Life insurance settlements, or life settlements, are life insurance policies owned by investor-beneficiaries on the lives of unrelated individuals. With life settlements, investors make substantial payments to the insured individuals upon purchasing such policies, pay any remaining premiums, and collect the death benefits upon the demise of the insured individuals. Transactions involving life settlements seem poised to become a major source of profits for investment banks, comparable in dollar amount to subprime mortgages. With life settlements, the insured individuals suffer no (...) immediate harm, and the sale of a policy an individual owns is permissible under current law. Nevertheless, moral questions can be posed about the social values expressed by these practices, the effect of these practices on the virtue of charity, and the overall loss of social utility that will result from life settlements. We consider life settlements from utilitarian and libertarian perspectives, and then consider the effects of life settlements on social values and on individual character. On balance, we favor legislative changes in insurance and tax laws to discourage life settlements, and argue that certain forms of life settlements should be banned outright. (shrink)
COLI – company owned life insurance – is often purchased by firms on employees in whom the firm has no demonstrable insurable interest. Though no immediate harm comes to individuals insured in this way, purchasing such policies raises moral questions. From a Kantian framework, questions arise about reciprocity and fairness, the deception of employees, the generation of mistrust, and the use of the employee’s life as a means to profit. No compensating social good is served by the sale of these (...) policies. (shrink)
In the Arena Chapel in Padua, Giotto painted seven allegorical representations of virtues and seven allegorical representations of vices. This article probes the sources for the list of virtues and the list of vices. The ensemble of virtues can be located in St. Thomas Aquinas; the ensemble of the vices, however, is original. The result is a new account of vices that displaces the odler account of the “seven deadly sins.”.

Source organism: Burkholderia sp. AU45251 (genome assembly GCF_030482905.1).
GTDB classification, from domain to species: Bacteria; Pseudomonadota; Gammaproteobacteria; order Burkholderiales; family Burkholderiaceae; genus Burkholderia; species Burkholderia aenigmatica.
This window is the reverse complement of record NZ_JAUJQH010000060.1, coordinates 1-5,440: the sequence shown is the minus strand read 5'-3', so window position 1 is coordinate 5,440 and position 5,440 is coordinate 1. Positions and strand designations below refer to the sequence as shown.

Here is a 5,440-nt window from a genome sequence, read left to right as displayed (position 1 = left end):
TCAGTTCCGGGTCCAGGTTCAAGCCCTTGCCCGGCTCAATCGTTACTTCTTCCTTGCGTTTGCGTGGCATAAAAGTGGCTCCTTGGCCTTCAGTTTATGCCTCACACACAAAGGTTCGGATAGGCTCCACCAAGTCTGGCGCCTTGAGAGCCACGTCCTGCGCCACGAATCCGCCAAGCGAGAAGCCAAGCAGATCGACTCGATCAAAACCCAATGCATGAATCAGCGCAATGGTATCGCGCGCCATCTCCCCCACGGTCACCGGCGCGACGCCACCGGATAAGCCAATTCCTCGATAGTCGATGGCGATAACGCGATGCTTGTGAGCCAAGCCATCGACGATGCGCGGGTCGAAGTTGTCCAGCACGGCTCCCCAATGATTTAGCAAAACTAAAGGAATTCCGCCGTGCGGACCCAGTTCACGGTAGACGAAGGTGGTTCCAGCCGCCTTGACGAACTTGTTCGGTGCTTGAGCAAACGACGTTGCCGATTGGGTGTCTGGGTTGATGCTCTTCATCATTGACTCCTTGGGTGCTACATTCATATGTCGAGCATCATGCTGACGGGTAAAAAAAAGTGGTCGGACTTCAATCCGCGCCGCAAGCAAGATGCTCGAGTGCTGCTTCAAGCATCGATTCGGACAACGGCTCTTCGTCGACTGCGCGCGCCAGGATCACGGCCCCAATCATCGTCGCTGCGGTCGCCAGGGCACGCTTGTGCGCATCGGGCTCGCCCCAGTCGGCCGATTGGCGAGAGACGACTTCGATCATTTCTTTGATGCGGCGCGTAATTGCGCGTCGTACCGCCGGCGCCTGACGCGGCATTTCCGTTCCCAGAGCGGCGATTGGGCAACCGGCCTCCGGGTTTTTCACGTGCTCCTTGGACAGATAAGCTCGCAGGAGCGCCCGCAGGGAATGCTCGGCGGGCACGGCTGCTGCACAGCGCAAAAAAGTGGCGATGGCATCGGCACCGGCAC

Philosophers have developed various systems of individuation for handling questions of identity regarding works of art. But even a casual survey of different arts reveals that questions of individuation in one art form are markedly different from questions of individuation in another. Though distinctively philosophical concepts can go a short way in clarifying these issues, it is hardly likely that any single philosophical system can do justice to them all.
This essay distinguishes personal from generic fame and accurate from inaccurate fame, and claims that only accurate personal fame could possess intrinsic value. Nevertheless, three common arguments why accurate personal fame might possess intrinsic value are shown to be unsound. After rejecting two Aristotelian arguments to the effect that no sort of fame possesses value, the author suggests that fame is valueless if one assumes a modern axiology in which the good life consists of self-regulation and self-expression.
This paper argues that there is a conflict between divine omniscience and the human right to privacy. The right to privacy derives from the right to moral autonomy, which human persons possess even against a divine being. It follows that if God exists and persists in knowing all things, his knowledge is a non-justifiable violation of a human right. On the other hand, if God exists and restricts his knowing in deference to human privacy, it follows that he cannot fulfill (...) the traditional function of being the perfect and final judge of all things. (shrink)